On both the Israeli and Palestinian sides, Friday November 24 was the first day of relief since the Hamas attack on Israel on October 7. Twenty-four first hostages – thirteen Israelis, ten Thais and one Filipino – were released by the Islamist movement and thirty-nine Palestinians detained in Israel returned home.

New releases of Hamas hostages and Palestinian prisoners are expected on Saturday, the second day of the truce between the Islamist movement and Israel, which offers a fragile respite to the inhabitants of Gaza after seven weeks of war.

This renewable four-day truce, obtained on Wednesday by Qatar with the support of the United States and Egypt, provides for the release of 50 hostages held in the Gaza Strip and 150 Palestinians held in Israeli prisons.

Qatar is due to announce on Saturday how many hostages and prisoners are to be released during the day. Israeli authorities announced that they had received the list of hostages who will be able to leave Gaza on Saturday, but did not specify the number or the expected time of their release.

In Tel Aviv, the smiling faces of freed hostages were projected Friday evening on the facade of the Art Museum, with the words: “I’m back home. » And near a hospital in Petah Tikva, a suburb of Tel Aviv, people applauded and waved Israeli flags as the two helicopters carrying freed hostages approached.

The director of the Schneider Children’s Medical Center, Efrat Bron-Harlev, who welcomed the four children released Friday by Hamas, including one aged 2, was reassuring about their state of health as well as that of “three mothers and a grandmother” also released by the armed Islamist movement and welcomed in its hospital. “Their physical condition is good and they are currently undergoing a medical and emotional evaluation,” she said.

Netanyahu determined to “bring back” all hostages

“I’m happy to have found my family. Feeling joy is allowed and it is allowed to shed a tear. It’s human,” said Yoni Asher, who was reunited with his wife Doron and two daughters aged 2 and 4, in a video released by the Hostage Families Forum. “But I’m not celebrating, I won’t celebrate until the last hostages come home,” he added. His wife Doron lost her mother during the attack. His brother and his mother’s partner are still hostages in Gaza.

Prime Minister Benjamin Netanyahu, who makes the release of the hostages a prerequisite for any ceasefire, said on Friday he was determined to “bring them all back” to Israel. The army estimates that around 240 people were kidnapped by Hamas on October 7.

Scenes of jubilation in the West Bank

In the occupied West Bank, scenes of jubilation accompanied the return of the 39 released prisoners, welcomed as “heroes” as in Beitunia or further north, in the Nablus refugee camp. In East Jerusalem, occupied by Israel since 1967, any celebration around freed prisoners has, however, been banned.

“I am happy but my release came at the price of the blood of the martyrs,” said Marah Bakir, 24, referring to the deaths in Israeli bombings in Gaza. The young woman spent eight years in prison for the attempted murder of an Israeli border guard. “I spent the end of my childhood and my adolescence in prison, far from my parents and their hugs, but that’s how it is with a State that oppresses us and leaves none of us alone,” he said. she adds.

According to Israeli authorities, 1,200 people, the vast majority civilians, were killed during the Hamas attack on Israel on October 7. In retaliation, Israel relentlessly bombed the Gaza Strip and launched a ground offensive there on October 27 to “eliminate” Hamas, in power in Gaza since 2007. According to the Hamas government, 14,854 people, including 6,150 children were killed by Israeli bombings.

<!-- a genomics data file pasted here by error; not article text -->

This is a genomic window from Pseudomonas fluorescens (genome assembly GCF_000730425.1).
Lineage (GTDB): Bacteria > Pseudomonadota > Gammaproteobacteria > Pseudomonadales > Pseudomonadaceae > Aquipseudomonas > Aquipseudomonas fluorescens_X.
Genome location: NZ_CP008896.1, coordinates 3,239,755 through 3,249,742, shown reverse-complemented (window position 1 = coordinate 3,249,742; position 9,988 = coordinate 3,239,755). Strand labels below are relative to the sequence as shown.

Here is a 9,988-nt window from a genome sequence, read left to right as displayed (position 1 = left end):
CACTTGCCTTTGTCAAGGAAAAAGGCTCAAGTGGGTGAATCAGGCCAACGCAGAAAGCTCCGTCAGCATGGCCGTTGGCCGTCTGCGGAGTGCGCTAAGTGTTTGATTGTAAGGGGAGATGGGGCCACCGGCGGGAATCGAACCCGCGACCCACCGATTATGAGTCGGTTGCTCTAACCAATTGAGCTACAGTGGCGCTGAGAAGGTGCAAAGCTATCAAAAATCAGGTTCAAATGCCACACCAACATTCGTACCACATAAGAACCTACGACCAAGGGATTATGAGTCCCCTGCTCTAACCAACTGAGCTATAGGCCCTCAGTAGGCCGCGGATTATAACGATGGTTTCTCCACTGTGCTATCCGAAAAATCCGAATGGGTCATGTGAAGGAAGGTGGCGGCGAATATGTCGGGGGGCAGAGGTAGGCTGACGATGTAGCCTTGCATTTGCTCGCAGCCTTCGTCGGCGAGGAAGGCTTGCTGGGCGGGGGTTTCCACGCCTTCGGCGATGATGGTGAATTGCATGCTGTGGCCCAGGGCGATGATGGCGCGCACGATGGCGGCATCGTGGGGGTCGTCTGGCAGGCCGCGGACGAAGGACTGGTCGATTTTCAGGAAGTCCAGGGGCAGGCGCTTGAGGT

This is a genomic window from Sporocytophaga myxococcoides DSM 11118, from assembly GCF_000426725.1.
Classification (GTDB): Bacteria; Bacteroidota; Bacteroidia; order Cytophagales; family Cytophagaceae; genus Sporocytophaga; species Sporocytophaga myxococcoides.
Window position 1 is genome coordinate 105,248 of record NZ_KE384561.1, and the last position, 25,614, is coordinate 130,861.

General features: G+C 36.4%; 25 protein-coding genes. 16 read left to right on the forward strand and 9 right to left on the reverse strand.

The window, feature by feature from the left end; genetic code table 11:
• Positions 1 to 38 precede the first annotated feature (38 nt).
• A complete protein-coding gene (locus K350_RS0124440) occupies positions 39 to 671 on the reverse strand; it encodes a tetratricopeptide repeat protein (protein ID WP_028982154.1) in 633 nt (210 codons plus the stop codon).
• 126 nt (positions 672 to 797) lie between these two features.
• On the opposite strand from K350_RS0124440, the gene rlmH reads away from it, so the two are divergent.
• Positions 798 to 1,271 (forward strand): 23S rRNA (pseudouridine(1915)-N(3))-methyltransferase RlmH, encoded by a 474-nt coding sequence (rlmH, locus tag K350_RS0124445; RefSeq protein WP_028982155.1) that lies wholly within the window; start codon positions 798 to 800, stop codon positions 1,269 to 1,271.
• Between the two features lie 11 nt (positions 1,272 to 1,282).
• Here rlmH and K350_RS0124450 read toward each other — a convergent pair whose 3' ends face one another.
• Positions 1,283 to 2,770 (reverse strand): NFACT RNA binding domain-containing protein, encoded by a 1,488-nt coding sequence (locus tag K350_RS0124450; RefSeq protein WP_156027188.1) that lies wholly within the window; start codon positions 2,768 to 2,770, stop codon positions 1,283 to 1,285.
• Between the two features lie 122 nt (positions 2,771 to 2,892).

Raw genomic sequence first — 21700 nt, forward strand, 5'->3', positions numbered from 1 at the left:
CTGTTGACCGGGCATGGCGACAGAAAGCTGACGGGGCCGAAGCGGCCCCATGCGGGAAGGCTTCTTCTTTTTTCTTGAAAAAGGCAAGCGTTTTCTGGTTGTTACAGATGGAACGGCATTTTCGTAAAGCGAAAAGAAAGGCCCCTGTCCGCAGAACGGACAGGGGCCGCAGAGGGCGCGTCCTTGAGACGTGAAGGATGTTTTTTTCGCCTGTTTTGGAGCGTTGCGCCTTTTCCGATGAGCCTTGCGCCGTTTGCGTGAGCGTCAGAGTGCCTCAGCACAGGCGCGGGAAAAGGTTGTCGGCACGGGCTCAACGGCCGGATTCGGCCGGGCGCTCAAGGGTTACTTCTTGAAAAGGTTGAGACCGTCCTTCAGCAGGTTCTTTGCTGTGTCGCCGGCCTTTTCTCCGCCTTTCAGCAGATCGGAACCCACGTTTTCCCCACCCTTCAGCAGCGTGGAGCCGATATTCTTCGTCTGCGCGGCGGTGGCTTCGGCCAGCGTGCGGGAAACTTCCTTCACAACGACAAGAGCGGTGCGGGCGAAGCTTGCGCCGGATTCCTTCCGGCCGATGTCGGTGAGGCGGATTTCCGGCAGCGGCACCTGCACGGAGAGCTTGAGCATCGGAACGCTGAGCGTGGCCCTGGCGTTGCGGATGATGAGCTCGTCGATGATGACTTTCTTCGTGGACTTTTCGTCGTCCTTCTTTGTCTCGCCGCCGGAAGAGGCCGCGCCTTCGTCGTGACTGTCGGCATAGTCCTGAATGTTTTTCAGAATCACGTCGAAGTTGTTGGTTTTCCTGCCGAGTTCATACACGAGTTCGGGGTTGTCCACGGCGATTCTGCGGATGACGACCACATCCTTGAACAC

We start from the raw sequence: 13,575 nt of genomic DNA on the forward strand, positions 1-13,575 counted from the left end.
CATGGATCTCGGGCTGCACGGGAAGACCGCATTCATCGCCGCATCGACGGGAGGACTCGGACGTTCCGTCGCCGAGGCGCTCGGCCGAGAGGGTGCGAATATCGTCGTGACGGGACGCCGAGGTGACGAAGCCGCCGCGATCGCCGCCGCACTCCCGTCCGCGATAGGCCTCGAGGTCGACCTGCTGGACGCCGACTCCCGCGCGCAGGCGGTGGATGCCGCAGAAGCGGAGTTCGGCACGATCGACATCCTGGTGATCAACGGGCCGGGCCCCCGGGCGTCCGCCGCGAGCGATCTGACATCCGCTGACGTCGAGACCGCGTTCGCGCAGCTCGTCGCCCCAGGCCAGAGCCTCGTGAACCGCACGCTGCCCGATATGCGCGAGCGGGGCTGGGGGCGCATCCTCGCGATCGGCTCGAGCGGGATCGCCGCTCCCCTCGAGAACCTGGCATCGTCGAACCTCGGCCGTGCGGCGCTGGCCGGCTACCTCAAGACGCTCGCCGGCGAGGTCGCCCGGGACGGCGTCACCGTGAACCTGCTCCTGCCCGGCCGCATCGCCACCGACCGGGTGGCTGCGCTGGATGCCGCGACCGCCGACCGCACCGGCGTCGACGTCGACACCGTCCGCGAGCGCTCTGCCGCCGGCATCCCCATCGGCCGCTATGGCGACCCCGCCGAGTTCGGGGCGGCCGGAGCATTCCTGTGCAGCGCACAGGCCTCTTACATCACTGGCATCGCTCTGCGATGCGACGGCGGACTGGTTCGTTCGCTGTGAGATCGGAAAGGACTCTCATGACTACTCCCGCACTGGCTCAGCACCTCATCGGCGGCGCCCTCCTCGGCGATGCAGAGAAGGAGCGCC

The truce offers a fragile moment of respite to Gazans. But the din of war has been replaced by the horns of traffic jams and the sirens of ambulances trying to make their way through the displaced mass leaving hospitals and schools where they had found refuge to “return home”.

200 trucks entered Gaza

More than half of the territory’s homes have been damaged or destroyed, according to the UN, and 1.7 million people have been displaced, out of the 2.4 million people in the Gaza Strip.

In Khan Younès, thousands of men, women and children walk, pile into cars or let themselves be carried on carts. But leaflets dropped from the air by the Israeli army warn: “The war is not over yet. » The army considers the northern third of the territory, where Gaza City is located, to be a combat zone and orders all civilians to leave. “Returning to the north is prohibited and very dangerous! “, warns the leaflet.

Despite this warning from Israel, several thousand Palestinians attempted to reach northern Gaza on Friday, according to the United Nations agency responsible for humanitarian coordination (OCHA). Still according to the UN agency, at least one person was killed and several dozen injured in incidents with Israeli forces, who opened fire and threw tear gas at Palestinians heading north.

The truce must also allow the entry of a greater number of humanitarian aid convoys into the Gaza Strip, subject to an Israeli blockade since Hamas came to power in 2007 and in a state of “complete siege”. since October 9.

On Friday, 200 trucks loaded with aid entered Gaza, according to Cogat, the Israeli Defense Ministry arm overseeing civilian activities in the Palestinian territories. This is the “largest humanitarian convoy” since the start of the war, OCHA stressed. It also included four gasoline trucks and four gas tanks “for the kitchen,” Cogat said.

The Palestinian Red Crescent welcomed this arrival of humanitarian aid but recalled that it will not be enough to meet the needs of “nearly two million people”.